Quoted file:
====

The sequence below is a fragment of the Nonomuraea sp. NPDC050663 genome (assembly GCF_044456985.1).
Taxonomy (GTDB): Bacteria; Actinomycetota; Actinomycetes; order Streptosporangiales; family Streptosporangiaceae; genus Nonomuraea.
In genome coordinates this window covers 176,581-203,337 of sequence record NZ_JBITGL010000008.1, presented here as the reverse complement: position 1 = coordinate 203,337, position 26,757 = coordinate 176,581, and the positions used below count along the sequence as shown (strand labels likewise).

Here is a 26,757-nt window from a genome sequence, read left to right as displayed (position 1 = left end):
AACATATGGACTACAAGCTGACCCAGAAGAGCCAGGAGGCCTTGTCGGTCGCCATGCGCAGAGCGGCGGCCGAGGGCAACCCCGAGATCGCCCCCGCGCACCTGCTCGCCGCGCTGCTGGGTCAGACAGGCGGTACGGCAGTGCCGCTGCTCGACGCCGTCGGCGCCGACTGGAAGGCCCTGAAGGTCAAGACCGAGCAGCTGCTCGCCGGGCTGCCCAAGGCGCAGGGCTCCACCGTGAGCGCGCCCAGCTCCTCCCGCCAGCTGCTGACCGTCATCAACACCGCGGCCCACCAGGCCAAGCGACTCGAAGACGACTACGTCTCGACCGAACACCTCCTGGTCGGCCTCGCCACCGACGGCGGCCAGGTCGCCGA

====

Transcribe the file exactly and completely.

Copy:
The sequence below is a fragment of the Nonomuraea sp. NPDC050663 genome (assembly GCF_044456985.1).
Taxonomy (GTDB): Bacteria; Actinomycetota; Actinomycetes; order Streptosporangiales; family Streptosporangiaceae; genus Nonomuraea.
In genome coordinates this window covers 176,581-203,337 of sequence record NZ_JBITGL010000008.1, presented here as the reverse complement: position 1 = coordinate 203,337, position 26,757 = coordinate 176,581, and the positions used below count along the sequence as shown (strand labels likewise).

Here is a 26,757-nt window from a genome sequence, read left to right as displayed (position 1 = left end):
AACATATGGACTACAAGCTGACCCAGAAGAGCCAGGAGGCCTTGTCGGTCGCCATGCGCAGAGCGGCGGCCGAGGGCAACCCCGAGATCGCCCCCGCGCACCTGCTCGCCGCGCTGCTGGGTCAGACAGGCGGTACGGCAGTGCCGCTGCTCGACGCCGTCGGCGCCGACTGGAAGGCCCTGAAGGTCAAGACCGAGCAGCTGCTCGCCGGGCTGCCCAAGGCGCAGGGCTCCACCGTGAGCGCGCCCAGCTCCTCCCGCCAGCTGCTGACCGTCATCAACACCGCGGCCCACCAGGCCAAGCGACTCGAAGACGACTACGTCTCGACCGAACACCTCCTGGTCGGCCTCGCCACCGACGGCGGCCAGGTCGCCGA